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Domains of Darkover (The Friends of Darkover Present) Mass Market Paperback – March 6, 1990
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From Library Journal
From the origins of one of Darkover's most potent mysteries ("Beginnings" by Cynthia Drolet) to the exploration of the many meanings of honor ("To Serve Kihar" by Judith Sampson), this collection of 17 stories continues to flesh out Bradley's popular world of the Bloody Sun. Featuring contributions by Mercedes Lackey, Deborah Wheeler, and others, the book belongs in libraries where the series has a following.
Copyright 1990 Reed Business Information, Inc.
About the Author
Marion Zimmer Bradley is probably best known for her Darkover novels and her best-selling Arthurian novel THE MISTS OF AVALON. In addition to her novels, Mrs. Bradley edited many magazines, amateur and professional, including Marion Zimmer Bradley's FANTASY Magazine, which she started in 1988, and an annual anthology, SWORD AND SORCERESS. For more information, see her website: www.mzbworks.com. --This text refers to the Paperback edition.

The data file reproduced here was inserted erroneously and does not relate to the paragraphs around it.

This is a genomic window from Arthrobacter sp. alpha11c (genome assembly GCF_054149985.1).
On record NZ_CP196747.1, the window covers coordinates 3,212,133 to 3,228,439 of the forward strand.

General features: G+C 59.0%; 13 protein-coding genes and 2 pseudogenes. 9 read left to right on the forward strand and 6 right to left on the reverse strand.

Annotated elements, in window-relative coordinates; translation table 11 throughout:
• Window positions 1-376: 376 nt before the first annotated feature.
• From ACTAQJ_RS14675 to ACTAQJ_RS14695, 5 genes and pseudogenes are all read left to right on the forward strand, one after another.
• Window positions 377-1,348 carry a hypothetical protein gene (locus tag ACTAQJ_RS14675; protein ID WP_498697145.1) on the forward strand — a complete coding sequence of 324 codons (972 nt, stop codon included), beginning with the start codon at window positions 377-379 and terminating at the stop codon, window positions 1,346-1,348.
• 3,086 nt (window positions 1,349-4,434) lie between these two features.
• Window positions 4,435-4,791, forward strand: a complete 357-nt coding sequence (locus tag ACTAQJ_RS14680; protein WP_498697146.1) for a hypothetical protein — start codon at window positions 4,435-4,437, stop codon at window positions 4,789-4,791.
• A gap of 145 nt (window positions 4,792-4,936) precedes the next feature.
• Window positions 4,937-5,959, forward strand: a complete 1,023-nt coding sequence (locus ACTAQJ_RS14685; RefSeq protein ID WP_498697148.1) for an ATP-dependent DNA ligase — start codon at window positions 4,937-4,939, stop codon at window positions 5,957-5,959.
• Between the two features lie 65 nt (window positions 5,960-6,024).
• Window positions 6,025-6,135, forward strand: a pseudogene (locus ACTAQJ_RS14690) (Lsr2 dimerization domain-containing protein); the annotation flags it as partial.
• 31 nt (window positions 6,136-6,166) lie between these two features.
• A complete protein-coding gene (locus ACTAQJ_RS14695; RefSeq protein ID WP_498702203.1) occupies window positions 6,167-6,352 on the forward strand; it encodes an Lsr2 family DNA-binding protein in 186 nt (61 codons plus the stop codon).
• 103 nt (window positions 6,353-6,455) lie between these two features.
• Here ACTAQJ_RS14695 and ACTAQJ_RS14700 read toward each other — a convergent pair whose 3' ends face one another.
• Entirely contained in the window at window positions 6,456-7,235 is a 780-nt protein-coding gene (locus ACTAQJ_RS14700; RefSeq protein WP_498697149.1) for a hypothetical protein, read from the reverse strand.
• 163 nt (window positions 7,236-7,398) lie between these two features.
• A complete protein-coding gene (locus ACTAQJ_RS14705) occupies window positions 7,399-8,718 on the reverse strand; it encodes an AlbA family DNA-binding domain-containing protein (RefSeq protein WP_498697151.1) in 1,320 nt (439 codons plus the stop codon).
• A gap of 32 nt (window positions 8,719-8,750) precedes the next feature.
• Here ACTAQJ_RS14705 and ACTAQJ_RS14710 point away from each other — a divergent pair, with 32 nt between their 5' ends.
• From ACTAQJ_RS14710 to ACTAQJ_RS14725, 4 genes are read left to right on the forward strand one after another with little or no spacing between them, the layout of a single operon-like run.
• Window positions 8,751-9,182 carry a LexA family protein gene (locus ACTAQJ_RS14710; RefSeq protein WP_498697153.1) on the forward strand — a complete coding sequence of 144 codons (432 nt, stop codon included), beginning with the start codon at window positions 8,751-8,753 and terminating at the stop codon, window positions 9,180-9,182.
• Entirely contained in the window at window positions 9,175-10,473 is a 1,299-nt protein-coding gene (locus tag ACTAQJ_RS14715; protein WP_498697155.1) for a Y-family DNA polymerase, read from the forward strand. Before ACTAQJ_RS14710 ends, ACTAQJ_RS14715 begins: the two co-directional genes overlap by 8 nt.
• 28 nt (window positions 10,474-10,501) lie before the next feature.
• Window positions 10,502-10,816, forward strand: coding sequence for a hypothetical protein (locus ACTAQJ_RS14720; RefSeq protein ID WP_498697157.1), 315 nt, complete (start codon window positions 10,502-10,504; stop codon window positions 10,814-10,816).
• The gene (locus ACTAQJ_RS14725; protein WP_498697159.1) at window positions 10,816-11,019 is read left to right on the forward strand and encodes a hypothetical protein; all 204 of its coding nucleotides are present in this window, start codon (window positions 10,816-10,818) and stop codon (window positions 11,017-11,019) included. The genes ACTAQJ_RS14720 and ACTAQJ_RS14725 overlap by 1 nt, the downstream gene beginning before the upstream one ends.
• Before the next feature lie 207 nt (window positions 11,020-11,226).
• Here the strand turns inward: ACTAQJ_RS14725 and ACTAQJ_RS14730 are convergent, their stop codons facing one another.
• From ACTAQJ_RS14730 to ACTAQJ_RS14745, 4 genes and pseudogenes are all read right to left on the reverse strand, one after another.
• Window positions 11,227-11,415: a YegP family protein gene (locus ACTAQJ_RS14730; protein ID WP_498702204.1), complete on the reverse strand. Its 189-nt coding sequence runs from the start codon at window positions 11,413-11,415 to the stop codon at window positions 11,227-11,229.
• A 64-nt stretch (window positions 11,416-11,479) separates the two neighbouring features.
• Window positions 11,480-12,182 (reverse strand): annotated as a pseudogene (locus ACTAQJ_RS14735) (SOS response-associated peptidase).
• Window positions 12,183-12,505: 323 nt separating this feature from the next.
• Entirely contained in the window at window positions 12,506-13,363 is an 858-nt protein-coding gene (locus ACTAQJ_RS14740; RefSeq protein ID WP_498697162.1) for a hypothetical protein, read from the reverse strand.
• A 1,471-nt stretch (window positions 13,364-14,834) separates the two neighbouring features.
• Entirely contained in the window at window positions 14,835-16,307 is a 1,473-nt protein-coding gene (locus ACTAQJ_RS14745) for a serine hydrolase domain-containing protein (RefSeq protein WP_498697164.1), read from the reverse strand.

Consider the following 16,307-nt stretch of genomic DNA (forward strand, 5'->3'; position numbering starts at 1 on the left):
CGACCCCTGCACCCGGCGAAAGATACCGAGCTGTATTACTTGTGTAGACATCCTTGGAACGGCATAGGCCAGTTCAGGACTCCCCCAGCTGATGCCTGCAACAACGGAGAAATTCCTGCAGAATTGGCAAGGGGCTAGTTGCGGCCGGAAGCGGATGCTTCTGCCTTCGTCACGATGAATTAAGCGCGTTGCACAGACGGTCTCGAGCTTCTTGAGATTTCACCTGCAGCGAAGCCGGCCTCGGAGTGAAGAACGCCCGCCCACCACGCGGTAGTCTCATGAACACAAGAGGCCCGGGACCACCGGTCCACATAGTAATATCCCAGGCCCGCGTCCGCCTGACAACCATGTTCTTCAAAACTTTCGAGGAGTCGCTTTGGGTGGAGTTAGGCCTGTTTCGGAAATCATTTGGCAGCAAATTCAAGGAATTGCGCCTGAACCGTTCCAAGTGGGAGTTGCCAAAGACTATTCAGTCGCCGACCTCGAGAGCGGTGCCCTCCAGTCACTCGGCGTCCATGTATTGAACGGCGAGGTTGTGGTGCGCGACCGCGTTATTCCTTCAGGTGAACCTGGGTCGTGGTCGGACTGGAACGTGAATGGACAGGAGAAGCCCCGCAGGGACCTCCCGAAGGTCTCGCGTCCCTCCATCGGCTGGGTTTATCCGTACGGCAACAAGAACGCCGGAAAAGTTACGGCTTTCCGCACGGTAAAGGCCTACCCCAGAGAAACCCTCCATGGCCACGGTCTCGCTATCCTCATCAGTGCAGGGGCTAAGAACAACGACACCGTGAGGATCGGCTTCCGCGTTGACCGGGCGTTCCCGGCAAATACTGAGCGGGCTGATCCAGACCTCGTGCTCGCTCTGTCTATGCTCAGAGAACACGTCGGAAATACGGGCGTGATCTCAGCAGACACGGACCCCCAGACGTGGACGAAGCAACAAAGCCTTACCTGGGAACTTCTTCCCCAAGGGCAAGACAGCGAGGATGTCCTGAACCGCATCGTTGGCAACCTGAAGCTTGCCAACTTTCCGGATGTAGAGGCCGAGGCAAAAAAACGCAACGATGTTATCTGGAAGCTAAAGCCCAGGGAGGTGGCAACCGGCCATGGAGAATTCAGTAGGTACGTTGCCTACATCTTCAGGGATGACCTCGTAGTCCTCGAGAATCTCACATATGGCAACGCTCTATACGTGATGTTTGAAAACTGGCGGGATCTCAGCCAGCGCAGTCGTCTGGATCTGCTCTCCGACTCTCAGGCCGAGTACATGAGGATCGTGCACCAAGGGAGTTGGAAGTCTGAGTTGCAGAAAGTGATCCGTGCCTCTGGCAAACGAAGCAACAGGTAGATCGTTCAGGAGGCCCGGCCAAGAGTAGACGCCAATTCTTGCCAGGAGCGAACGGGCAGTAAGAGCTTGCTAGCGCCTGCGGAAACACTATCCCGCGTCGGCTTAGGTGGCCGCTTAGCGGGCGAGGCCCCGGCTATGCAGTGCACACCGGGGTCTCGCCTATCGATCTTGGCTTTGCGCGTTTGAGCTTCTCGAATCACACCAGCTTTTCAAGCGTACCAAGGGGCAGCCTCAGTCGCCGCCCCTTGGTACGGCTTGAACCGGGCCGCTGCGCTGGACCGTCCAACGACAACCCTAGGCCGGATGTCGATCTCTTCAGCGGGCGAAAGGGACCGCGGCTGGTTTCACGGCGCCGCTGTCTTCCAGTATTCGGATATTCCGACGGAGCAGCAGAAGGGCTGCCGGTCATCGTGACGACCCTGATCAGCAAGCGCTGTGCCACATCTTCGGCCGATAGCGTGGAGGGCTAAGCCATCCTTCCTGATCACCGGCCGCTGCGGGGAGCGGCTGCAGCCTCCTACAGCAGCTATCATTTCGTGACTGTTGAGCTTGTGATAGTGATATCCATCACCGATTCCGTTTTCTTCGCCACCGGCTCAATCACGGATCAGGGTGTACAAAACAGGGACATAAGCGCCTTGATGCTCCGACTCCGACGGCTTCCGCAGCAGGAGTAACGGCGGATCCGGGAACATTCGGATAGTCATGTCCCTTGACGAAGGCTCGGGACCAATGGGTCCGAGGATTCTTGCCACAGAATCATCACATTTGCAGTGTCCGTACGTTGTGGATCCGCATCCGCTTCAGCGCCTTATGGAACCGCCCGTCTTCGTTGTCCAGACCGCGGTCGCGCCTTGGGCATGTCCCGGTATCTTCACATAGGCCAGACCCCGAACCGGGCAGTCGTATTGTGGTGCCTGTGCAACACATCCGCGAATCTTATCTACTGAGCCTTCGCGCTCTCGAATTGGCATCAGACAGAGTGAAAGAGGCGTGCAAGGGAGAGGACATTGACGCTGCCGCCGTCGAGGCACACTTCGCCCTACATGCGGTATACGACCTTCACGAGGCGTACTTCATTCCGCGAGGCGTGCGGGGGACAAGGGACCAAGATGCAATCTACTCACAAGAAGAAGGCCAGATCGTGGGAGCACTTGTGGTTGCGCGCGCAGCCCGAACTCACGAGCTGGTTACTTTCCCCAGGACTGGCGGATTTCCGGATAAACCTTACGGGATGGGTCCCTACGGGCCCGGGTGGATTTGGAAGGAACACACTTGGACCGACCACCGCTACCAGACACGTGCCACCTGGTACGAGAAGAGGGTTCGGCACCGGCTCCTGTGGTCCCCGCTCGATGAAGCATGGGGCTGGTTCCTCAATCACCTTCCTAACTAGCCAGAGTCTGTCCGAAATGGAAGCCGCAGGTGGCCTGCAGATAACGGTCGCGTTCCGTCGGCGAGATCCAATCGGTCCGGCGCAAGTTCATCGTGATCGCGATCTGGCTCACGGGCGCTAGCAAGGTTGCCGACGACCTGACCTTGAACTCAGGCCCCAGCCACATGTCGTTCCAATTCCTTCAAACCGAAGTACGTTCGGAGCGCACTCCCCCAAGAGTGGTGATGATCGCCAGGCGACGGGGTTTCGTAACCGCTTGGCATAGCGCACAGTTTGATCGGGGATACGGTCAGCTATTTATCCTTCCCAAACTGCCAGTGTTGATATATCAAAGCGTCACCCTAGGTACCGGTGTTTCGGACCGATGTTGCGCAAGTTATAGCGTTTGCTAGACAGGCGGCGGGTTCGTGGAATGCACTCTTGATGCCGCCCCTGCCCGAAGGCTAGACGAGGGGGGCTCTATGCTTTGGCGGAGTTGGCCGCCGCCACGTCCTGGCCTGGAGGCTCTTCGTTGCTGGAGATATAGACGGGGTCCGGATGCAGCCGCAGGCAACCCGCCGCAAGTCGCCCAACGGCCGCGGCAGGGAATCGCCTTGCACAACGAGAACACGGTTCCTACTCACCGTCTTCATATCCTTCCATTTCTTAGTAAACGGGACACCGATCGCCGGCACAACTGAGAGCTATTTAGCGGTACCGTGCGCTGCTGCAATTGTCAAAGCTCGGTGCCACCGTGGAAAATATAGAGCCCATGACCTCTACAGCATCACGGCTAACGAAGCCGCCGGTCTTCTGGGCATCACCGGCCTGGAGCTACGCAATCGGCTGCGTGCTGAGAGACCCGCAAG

Top customer reviews
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First, there is "Clingfire," which takes two minor characters from the novel Stormqueen! (Coryn, Keeper of Hali Tower; and his lover Arielle, far below his station), fleshes them out, and puts one of the early, male Keepers in what seems to be the classic dilemma of the later female teneresti: is doing work that you love more important than spending your life with the person you love most?
Next, there is "Just a Touch..." which is nearly as powerful as the story it reminded me of ("The Alton Gift", which appears in _The Keeper's Price_), but with a much more uplifting ending. This was my favorite in the anthology, and in and of itself makes the collection worth seeking out.
The third story that deserves special mention is "The Plague." The theme is typical for a Darkover story (in a stressful situation, a woman of supposedly limited skills discovers her laran is far stronger than she thought), but the circumstances are unique, and the author captures the understanding I would expect Darkovan culture to have of bacteria ("tinylives") very well, and doesn't start sounding like she's giving a 20th-century Terran explanation (I hate that!)
For these three stories, the anthology is worth trying to get your hands on, but none of the rest particularly stand out (except for "Mists" and "Man-eater" which both annoyed me and stood out as BAD). However, there are much more enjoyable and better-organized anthologies of Darkover short stories, IMHO.